After our review today, we think we hit the nail on the head in our Intel Core i5-12600K DDR4 Alder Lake CPU Review. The combination of the cheaper Intel Core i5-12600K at $289 and existing cheaper and more abundant DDR4 RAM is the best value for an Alder Lake build at the moment.

DDR5 is expensive, DDR5 is scarce. DDR5 while running at high frequencies, suffers from high latencies and timings at the moment. It is new, that is expected. It took time for DDR4 to mature. Eventually, DDR5 will improve over time, it will mature, there will be faster frequencies, way faster than DDR4 could ever go, and timings and latencies will improve as well. We just aren’t there yet.

Right now you can save some money and sanity by re-using your DDR4 if you want to upgrade to an Alder Lake CPU. Or, you can buy some fast DDR4 and get it cheaper and have more to pick from, compared to DDR5, again saving you money and allowing you to build a system right now instead of having to wait to find DDR5 in stock. In our testing today we showed that it just doesn’t make a difference. DDR5, right now, doesn’t offer any advantages. Will it eventually? Probably, especially once frequencies really ramp up to those 6000MHz+ ranges and latencies improve.

Intel made the smart decision to support both DDR4 and DDR5 on this platform and we are glad Intel did not force us into DDR5 only just yet. There is one other thing to consider though, and that is that the more premium motherboards being sold are based on DDR5, there are more premium DDR5 boards than DDR4 boards. It seems that manufacturers are focusing on the very high-end being DDR5, and not DDR4. This also means motherboard costs go up if you enter into a DDR5 build as well. Perhaps we will see more premium DDR4 Z690 boards pop up if DDR5 remains as expensive and scarce as it is, we certainly would like more options if the platform supports both DDR standards.

When DDR5 does ramp up and is actually at an affordable price, upgrading to DDR5 will be the future on Intel and AMD platforms. However, don’t expect miracles with DDR5, it is not going to change your gameplay experience drastically, especially GPU limited scenarios. DDR RAM speeds are not what is holding back your gaming performance.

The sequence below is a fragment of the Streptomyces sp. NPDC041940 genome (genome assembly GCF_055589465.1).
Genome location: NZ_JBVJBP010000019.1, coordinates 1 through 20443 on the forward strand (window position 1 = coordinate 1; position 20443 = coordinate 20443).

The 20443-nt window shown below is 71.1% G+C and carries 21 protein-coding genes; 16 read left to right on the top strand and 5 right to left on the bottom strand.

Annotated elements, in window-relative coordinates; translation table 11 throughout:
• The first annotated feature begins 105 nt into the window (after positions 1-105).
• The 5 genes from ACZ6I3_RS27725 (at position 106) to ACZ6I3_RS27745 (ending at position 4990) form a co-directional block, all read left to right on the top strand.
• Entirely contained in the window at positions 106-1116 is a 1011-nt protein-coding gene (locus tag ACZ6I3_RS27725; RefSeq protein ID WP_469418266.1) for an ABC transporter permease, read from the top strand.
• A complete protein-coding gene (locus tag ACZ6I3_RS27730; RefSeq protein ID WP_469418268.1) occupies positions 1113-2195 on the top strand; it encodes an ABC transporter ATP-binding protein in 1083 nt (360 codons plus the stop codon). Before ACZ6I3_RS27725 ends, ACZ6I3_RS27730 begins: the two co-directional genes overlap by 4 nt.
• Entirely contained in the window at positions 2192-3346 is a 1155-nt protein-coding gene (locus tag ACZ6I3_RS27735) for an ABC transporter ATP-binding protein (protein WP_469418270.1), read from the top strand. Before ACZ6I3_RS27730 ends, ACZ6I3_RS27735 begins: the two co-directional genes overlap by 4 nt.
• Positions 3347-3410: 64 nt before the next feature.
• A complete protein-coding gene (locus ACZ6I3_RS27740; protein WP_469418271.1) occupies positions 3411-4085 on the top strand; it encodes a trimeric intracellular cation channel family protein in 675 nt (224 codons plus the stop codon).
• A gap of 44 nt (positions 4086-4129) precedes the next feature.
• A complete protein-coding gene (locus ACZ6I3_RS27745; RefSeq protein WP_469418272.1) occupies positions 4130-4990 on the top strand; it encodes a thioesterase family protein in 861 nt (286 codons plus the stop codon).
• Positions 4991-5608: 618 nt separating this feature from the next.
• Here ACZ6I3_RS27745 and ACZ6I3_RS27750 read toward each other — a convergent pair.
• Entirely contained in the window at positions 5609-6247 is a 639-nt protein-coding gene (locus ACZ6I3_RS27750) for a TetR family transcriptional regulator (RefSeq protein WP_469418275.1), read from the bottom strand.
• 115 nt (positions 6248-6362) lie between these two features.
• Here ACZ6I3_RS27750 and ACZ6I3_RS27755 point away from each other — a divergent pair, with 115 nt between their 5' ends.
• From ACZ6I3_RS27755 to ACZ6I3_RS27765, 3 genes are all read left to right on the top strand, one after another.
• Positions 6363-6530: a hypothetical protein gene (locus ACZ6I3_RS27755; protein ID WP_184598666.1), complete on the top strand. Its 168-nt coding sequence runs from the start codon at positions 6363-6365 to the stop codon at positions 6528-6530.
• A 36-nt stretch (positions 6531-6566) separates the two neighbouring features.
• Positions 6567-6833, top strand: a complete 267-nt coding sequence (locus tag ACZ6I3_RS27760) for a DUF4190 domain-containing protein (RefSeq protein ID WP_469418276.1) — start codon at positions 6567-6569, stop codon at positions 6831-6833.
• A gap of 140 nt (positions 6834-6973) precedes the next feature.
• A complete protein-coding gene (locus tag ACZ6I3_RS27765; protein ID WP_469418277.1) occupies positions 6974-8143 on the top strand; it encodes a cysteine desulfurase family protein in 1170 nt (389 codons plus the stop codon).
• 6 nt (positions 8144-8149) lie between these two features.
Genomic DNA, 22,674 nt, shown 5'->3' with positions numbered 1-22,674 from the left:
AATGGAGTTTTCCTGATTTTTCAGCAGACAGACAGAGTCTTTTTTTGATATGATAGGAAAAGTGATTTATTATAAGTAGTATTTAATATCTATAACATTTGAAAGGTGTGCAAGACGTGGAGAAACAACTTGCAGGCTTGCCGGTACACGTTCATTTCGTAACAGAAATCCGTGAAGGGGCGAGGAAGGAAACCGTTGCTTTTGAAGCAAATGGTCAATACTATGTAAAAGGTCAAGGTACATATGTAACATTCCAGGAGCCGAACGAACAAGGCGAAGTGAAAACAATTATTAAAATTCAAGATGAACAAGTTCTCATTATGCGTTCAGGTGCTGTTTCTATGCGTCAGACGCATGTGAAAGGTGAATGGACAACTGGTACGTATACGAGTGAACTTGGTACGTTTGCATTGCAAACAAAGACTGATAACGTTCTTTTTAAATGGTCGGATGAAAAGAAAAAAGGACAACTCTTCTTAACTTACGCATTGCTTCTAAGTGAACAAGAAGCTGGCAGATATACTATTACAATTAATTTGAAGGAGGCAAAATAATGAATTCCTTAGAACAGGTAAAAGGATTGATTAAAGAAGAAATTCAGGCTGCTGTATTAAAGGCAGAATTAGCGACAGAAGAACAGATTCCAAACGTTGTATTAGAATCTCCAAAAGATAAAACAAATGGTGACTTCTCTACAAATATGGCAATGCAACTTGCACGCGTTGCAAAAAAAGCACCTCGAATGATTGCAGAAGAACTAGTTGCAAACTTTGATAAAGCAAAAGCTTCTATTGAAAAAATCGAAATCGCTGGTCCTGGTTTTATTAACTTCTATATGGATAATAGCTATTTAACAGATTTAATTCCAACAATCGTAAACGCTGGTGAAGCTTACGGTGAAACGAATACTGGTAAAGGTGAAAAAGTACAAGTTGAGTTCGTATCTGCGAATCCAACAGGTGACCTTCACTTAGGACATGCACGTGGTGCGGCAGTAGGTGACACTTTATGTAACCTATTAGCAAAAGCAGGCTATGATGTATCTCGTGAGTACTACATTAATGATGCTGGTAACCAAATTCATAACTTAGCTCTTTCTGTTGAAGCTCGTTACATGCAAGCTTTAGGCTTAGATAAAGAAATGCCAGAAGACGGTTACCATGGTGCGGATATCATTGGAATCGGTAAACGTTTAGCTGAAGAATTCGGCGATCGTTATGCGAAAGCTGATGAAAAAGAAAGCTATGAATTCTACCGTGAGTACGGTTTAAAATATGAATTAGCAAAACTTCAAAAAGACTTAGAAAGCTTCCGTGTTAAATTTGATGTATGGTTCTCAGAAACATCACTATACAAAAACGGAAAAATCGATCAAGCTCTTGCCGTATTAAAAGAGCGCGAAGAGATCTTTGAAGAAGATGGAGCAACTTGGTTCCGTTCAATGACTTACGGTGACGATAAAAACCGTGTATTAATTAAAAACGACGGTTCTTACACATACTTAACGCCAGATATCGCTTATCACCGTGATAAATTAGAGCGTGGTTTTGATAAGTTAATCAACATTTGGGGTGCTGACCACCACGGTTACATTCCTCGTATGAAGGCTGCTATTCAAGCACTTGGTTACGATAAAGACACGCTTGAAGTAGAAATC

Discussion

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Brent Justice

Brent Justice has been reviewing computer components for 20+ years, educated in the art and method of the computer hardware review he brings experience, knowledge, and hands-on testing with a gamer oriented...

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5 Comments

  1. How is that MSI cooler doing? CPU cooling for alder lake is my main big question atm and MSI liquid coolers seem to be one of the few that are compatible that I can get over here.

    Especially worried after reading that article where they show bent CPU heatsinks with dodgy cooler mounts.

  2. [QUOTE=”Denpepe, post: 45055, member: 284″]
    How is that MSI cooler doing? CPU cooling for alder lake is my main big question atm and MSI liquid coolers seem to be one of the few that are compatible that I can get over here.

    Especially worried after reading that article where they show bent CPU heatsinks with dodgy cooler mounts.
    [/QUOTE]

    It’s the best cooler that I’ve had on the test bench (on the 10980XE though). I’m sure Brent has better feedback on Alder Lake specifically…

  3. I’ll have more experience in the near future, have it installed on a 12700K right now, and then 12900K, so far as far as the 12600K goes it went real well, and that CPU stayed cool very well with it, however, I have been running it on 100% fan speeds for testing purposes, so it’s loud. I will be getting to temp testing on the 12700K soon, and then 12900K ,and we’ll really see how it holds up. As for bent heat spreaders, haven’t noticed anything odd. I will say though that with the screws screwed into the backplate it’s a lot looser than I would have thought it would be, or I should say, compared to other coolers, but it’s not a problem once you screw down the block on top of the screws with the thumbscrews, it tightens up nicely, and you really can’t over tighten it, it has a natural stop. Make sure to check in next week to see how the temps on the 12700K did, then in a couple more weeks the 12900K.

  4. I will leave a link to the article I read, it’s kind of though to read guess it did not translate well but found it interesting. [URL]https://www.igorslab.de/en/bad-cooling-at-alder-lake-problems-at-socket-lga-1700-on-the-lane-among-all-remedies/[/URL]

    Does look like the risks are bigger with cheaper boards.

  5. [QUOTE=”Denpepe, post: 45073, member: 284″]
    Does look like the risks are bigger with cheaper boards.
    [/QUOTE]
    That’s par for the course for a number of reasons. That being said, I did notice that the back plate EK offers for it’s LGA 1200 / 2066 socket waterblocks is much thicker and beefier than what I’ve seen on pretty much every generation going way back to the pre-Sandy Bridge era.